2 January 2015

Colossians 3:12-17

“And whatever you do, in word or deed, do everything in the name of the Lord Jesus, giving thanks to God the Father through him.” (v. 17)

Psalm: Psalm 98:1-3


The writer of the letter to the Colossians takes a cosmic view of what God has done in Jesus Christ. The one who was before all things has become mortal in order to reconcile all things back to God. This is the triumphant hope that an apostle of the gospel (Paul) is charged with proclaiming. It means that everything has changed and that those who have accepted the message find themselves changed also. They have been made "God's chosen ones, holy and beloved" (v. 12). The passage today is part of a longer series of exhortations to the Colossians to live out this transformation.

Central to the response is thanksgiving. The epistle is replete with declarations of gratitude and injunctions to be thankful. In this passage there is the instruction in verse 15 ("Be thankful"), the comment in verse 16 on how hymns should be sung ("with gratitude in your hearts"), and the summation of the section in verse 17 describing how everything should be done ("giving thanks to God the Father").

Thankfulness, though, is a secondary virtue. The primary calling of the Christian is to love (verse 14). The writer uses an image of getting dressed which (though it is not helpful to push the analogy too far) sees the top garment as love. The Christians have already been urged to put on those things which result from love - "compassion, kindness, humility, meekness, and patience" (v. 12) - and to be forgiving. Again, it is clear that this is all in response to what God has done: those who have been forgiven are called on to forgive (verse 13); those who are "beloved" (v. 12) are to love (verse 14).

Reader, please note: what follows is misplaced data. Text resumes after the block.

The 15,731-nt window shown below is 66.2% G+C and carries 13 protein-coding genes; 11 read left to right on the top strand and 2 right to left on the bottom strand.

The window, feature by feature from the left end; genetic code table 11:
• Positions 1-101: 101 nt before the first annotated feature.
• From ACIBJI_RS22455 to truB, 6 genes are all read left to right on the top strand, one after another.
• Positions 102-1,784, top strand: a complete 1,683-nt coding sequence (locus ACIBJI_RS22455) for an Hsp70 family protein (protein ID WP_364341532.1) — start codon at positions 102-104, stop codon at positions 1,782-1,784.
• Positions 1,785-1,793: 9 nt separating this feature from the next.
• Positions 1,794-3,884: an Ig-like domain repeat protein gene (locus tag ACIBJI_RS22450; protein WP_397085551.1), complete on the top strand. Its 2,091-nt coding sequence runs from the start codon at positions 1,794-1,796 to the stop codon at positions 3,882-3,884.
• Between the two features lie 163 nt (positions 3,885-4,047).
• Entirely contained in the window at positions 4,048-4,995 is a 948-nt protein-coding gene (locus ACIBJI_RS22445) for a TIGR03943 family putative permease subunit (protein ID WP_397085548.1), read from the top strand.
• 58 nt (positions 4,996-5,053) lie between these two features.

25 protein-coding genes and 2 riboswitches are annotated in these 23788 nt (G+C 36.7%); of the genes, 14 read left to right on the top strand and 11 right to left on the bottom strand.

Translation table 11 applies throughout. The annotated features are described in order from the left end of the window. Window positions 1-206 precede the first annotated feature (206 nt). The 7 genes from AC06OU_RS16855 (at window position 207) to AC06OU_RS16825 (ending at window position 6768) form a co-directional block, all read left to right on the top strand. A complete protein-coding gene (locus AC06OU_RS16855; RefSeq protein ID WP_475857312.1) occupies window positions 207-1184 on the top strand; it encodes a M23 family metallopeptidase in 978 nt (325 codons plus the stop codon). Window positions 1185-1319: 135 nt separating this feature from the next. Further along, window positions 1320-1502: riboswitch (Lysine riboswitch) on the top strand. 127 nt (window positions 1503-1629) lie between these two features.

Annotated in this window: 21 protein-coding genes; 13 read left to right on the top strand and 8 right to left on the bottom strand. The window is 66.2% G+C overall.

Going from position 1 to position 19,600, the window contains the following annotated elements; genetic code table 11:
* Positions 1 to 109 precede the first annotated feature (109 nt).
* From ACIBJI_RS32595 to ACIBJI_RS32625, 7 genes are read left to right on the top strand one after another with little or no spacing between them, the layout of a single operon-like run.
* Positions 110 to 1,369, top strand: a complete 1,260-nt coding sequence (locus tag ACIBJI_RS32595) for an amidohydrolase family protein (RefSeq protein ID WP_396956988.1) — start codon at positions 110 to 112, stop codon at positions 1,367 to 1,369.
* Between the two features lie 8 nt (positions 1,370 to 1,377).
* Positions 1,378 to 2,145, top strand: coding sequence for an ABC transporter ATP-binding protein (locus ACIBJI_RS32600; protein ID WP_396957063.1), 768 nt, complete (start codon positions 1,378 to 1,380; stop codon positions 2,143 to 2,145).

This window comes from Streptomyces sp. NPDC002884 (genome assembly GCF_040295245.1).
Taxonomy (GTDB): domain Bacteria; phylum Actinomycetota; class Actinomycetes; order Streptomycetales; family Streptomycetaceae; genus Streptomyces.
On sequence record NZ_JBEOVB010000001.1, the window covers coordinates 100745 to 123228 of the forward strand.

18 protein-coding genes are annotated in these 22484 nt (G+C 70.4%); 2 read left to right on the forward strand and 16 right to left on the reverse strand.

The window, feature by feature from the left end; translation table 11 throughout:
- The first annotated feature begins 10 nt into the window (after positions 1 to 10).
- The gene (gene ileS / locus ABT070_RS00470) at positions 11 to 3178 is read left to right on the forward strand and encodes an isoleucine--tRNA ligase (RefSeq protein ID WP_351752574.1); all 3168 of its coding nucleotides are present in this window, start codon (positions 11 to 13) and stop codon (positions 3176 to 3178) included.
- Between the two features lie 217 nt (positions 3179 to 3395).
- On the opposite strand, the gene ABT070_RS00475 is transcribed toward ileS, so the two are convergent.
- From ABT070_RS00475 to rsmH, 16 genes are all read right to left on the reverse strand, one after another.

The letter is clearly addressed to a community; Christians are to work out their response to God's action together. They should encourage each other and it is notable that the singing of hymns seems to be part of the way in which they build each other up (verse 16). This is a church that is being transformed by the gospel (the good news of Jesus) as the word of Christ dwells in them.

To Ponder

  • One of the traditional strengths of Methodism has been its hymnody which has been vehicle for teaching, as well as a resource for worship. When has the singing of hymns served to build you or your church up in faith?
  • After all the giving and receiving of presents, this may be a time when you are writing thank you letters. Is this simply a duty or is it a way to express the thankfulness of your heart? What can this practice teach us about offering our thanks for the birth of the Word made flesh which has changed everything?

Bible notes author

The Revd Dr Jonathan Hustler

Having been a Methodist circuit minister and a theological college tutor, Jonathan is now Ministerial Coordinator for Oversight of Ordained Ministries in the Connexional Team..